Review: Deliverance by C.J. Redwine

Series: Defiance #3

deliverance -cj redwineEverything hangs in the balance, and nothing is certain: Rachel has been kidnapped by enemy forces and is being taken to Rowansmark while Logan, imprisoned and awaiting trial, is unable to leave Lankenshire. Separated from each other and their Baalboden comrades, each must find a way to achieve what they desperately want: to rid their world once and for all of the Commander and the tech that controls the deadly Cursed One.

Fighting through her pain and embracing the warrior she’s become, Rachel will do whatever it takes to escape her enemies’ clutches and join Logan in his fight. But when she learns a secret that changes everything, she realizes that escaping Ian and his tracker friends is no longer an option if she wants to save the people she loves. Instead, she’ll have to destroy Rowansmark from the inside out—if she can survive the journey through the Wasteland.

Logan needs allies if he wants to thwart Rowansmark’s power grab and rescue Rachel. But securing allies will mean betraying his beliefs and enlisting the help of the man he hates more than anyone: Commander Jason Chase. Driven by his fierce love for Rachel and his determination to make their world safe, Logan may be just the weapon the city-states need to defeat the Cursed One.

But as Rowansmark bears down and uneasy alliances are tested, will Rachel and Logan’s love for each other be enough to surmount the unbelievable odds against them?


 

2.5 Drink Me Potions


I don’t know why I thought the conclusion to the series would be any more exciting or action-packed. It most definitely never reached the amount of excitement I was expecting for a finale. Let me put my disappointment into perspective for you.

Logan and Rachel were separated at the end of the previous book, Deception. Logan’s POV is his constant pining away for her alternating with all his Worst Case Scenarios where his enemy the Commander is concerned. Rachel’s isn’t a whole lot better as she’s just basically a punching bag for those who’ve taken her. Especially the traitor that was alluded to in the previous novel. So she’s taking in all this physical and verbal abuse. Some crazy stuff about pain atonement and sacrifice necessary in order to right one’s honour. A bunch of BS if you ever asked me.

So that’s where the novel starts. These two scenarios. And basically these two scenarios continue along those same lines for like… the whole freaking book . It doesn’t matter where they each are, location wise. Inner monologue is the same. Logan’s trying to use the Commander and outsmart him once he knows his enemy’s gonna try to get rid of him. Rachel’s trying to outsmart her captors and even destroy anything that may cause Logan to lose his war against the city-state of Rowansmark.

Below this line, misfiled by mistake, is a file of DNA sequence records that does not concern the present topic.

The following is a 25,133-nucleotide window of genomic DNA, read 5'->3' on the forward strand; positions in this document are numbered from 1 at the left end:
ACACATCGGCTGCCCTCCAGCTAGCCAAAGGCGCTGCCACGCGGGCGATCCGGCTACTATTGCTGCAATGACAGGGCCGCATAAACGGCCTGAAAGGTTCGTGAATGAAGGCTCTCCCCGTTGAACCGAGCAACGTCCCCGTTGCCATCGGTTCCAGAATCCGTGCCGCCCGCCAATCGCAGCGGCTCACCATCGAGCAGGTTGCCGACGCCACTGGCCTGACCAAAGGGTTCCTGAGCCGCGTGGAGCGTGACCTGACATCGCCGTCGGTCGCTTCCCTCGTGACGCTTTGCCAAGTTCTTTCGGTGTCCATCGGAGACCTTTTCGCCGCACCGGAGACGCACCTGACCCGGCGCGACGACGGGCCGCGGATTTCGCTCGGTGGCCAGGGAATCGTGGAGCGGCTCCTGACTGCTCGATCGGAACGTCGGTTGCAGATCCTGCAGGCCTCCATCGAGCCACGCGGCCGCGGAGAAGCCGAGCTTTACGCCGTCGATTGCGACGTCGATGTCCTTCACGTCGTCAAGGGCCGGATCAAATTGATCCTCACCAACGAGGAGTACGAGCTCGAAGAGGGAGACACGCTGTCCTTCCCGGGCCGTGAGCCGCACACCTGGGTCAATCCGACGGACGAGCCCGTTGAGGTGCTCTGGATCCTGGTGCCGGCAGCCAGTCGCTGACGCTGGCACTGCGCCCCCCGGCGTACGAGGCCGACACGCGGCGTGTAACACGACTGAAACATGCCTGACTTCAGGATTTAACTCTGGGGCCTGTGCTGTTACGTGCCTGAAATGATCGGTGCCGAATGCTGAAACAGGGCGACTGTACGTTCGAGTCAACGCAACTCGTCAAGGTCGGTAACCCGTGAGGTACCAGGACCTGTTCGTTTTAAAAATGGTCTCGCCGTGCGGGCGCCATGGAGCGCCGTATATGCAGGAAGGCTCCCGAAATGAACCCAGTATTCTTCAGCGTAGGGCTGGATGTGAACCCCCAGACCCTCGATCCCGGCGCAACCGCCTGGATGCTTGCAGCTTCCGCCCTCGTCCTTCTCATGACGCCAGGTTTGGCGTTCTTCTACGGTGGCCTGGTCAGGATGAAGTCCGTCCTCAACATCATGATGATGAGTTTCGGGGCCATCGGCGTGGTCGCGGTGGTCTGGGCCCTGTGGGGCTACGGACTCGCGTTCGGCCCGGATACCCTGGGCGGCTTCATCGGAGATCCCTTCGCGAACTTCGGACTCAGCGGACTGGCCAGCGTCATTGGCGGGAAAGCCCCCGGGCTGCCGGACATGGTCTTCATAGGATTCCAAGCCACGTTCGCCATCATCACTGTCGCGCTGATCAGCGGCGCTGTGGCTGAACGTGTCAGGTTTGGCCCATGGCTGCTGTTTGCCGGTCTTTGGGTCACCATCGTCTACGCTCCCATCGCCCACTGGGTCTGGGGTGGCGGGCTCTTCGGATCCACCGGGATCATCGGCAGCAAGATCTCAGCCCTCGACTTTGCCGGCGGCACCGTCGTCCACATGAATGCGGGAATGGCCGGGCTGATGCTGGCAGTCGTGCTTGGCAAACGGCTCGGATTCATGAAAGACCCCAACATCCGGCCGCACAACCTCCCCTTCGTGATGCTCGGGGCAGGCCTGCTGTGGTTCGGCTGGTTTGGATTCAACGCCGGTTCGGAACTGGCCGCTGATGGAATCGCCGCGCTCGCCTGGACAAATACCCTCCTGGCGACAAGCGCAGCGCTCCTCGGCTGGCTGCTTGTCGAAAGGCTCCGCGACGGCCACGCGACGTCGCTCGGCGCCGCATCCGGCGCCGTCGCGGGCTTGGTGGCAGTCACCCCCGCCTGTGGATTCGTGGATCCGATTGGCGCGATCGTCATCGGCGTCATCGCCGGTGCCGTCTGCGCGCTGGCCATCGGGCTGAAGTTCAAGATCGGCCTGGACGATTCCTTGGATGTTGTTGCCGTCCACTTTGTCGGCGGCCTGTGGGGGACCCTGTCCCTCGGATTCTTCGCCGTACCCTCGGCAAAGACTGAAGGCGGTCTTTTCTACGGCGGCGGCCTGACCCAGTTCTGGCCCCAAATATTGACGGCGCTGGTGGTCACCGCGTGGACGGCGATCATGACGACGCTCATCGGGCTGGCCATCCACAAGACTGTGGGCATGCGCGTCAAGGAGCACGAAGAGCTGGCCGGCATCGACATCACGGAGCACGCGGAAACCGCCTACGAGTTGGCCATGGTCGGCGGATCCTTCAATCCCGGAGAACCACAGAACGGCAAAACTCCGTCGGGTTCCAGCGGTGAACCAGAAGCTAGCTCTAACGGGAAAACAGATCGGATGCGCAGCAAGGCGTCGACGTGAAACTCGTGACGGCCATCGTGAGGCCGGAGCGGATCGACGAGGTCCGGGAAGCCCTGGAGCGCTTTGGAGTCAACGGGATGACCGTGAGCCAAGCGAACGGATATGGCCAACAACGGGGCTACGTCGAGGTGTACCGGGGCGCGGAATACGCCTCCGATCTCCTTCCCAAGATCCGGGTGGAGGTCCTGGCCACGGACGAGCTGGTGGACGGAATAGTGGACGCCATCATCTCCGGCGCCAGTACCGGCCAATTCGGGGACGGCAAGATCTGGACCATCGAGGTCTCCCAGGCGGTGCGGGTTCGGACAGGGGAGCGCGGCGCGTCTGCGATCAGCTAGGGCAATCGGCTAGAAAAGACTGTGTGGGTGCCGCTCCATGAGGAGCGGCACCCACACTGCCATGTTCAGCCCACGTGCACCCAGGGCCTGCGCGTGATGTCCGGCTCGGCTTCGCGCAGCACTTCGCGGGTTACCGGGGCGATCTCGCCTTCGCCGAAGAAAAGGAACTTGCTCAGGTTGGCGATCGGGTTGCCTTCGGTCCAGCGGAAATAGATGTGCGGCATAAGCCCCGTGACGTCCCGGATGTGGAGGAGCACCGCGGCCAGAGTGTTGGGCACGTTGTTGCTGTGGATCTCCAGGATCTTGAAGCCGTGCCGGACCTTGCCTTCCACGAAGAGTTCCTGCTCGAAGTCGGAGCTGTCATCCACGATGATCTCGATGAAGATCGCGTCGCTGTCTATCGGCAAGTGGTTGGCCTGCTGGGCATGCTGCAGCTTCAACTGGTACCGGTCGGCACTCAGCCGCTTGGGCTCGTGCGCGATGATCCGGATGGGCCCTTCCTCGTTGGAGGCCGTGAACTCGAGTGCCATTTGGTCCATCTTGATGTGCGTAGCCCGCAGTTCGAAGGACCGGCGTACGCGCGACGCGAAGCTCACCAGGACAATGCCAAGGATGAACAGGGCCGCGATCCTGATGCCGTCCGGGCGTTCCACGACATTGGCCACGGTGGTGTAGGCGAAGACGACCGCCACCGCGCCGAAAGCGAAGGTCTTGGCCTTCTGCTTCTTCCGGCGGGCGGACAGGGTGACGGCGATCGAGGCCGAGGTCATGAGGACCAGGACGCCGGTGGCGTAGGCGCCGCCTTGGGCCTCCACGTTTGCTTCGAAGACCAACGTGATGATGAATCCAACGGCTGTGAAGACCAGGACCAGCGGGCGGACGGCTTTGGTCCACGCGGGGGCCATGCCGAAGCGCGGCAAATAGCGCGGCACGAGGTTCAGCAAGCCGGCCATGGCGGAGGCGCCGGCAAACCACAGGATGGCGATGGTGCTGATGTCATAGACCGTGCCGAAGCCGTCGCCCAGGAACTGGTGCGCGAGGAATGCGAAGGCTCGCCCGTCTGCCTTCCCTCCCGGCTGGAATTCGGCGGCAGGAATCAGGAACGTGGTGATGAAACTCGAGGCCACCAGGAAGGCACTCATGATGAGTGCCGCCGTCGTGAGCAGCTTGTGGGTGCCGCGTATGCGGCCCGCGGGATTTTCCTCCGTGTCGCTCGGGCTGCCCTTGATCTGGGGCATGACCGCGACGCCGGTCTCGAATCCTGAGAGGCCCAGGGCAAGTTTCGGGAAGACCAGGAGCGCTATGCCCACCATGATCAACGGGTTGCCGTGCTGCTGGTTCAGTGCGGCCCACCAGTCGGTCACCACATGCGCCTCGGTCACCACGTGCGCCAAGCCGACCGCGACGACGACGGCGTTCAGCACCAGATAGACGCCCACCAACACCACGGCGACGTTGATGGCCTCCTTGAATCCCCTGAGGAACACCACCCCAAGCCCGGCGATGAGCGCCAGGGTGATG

All of Deliverance is also basically just travelling around the Wastelands. Logan and friends, plus the Commander tagging along, are moving around trying to build alliances to ensure a larger army against Rowansmark. Rachel and her captors are steadily moving towards Rowansmark. Once they’ve each done that, it’s practically the end of the book and that’s when “war” breaks loose.

And I do mean “war”. With the quotations.

For the epic climax of the series, this “war” wasn’t all that epic. The way their enemies were dealt with wasn’t all that satisfying either. Maybe I just have high expectations when it comes to how one’s mortal enemies are taken care of at the end of a long, strung-out battle of the wills (and physicality) that stretched over the span of a few books.

I suppose why I didn’t just DNF the series was simply due to the fact that it was an ebook that I read and I was feeling too lazy to flip through a hard copy novel at the time. Personality-wise, Rachel’s grown to understand healing requires opening oneself to vulnerability and feelings. She accepted that maintaining her humanity was worth the cost of the explosion of emotions that could assault her.

Plus, she had firsthand experience seeing what being consumed by revenge could do to someone when they blocked out everything but the darkness and silence inside of them. Too bad she came to this conclusion SO late into the series, considering this plot element started at the end of book 1.

All in all, Deliverance wasn’t the lowest of the low, but it sure didn’t have a whole lot going for it. Would I recommend this series as a whole? Or even just this one book?

The short answer? I dunno. It may just not work for me, but it seems it’s doing something semi-right with other readers. Either way, the journey Logan and Rachel took, both physically and emotionally, was one heck of a rollercoaster ride. I don’t regret going down this path with them, but I do wish that Redwine could make it more exciting and less angsty next time.

Overall Recommendation:
Deliverance doesn’t pack the proper punch for a series finale. With the usual slowness in plot development and hardly anything that was surprising to curb up the rating, it basically tied up all the loose ends in a predictable manner that ended mostly well for everyone. Logan and Rachel grew a lot, but I can’t say that it made up for the fact that they both just did a whole lot of travelling in this story (just like the last one – what does Redwine love about people walking ALL THE TIME in her stories?) with the same worried inner monologues wherever they went. I think a whole lot of things could’ve been tweaked for the better, but to be fair, it wasn’t so bad that I couldn’t finish it. Not sure that’s much better of a recommendation, but it is what it is.

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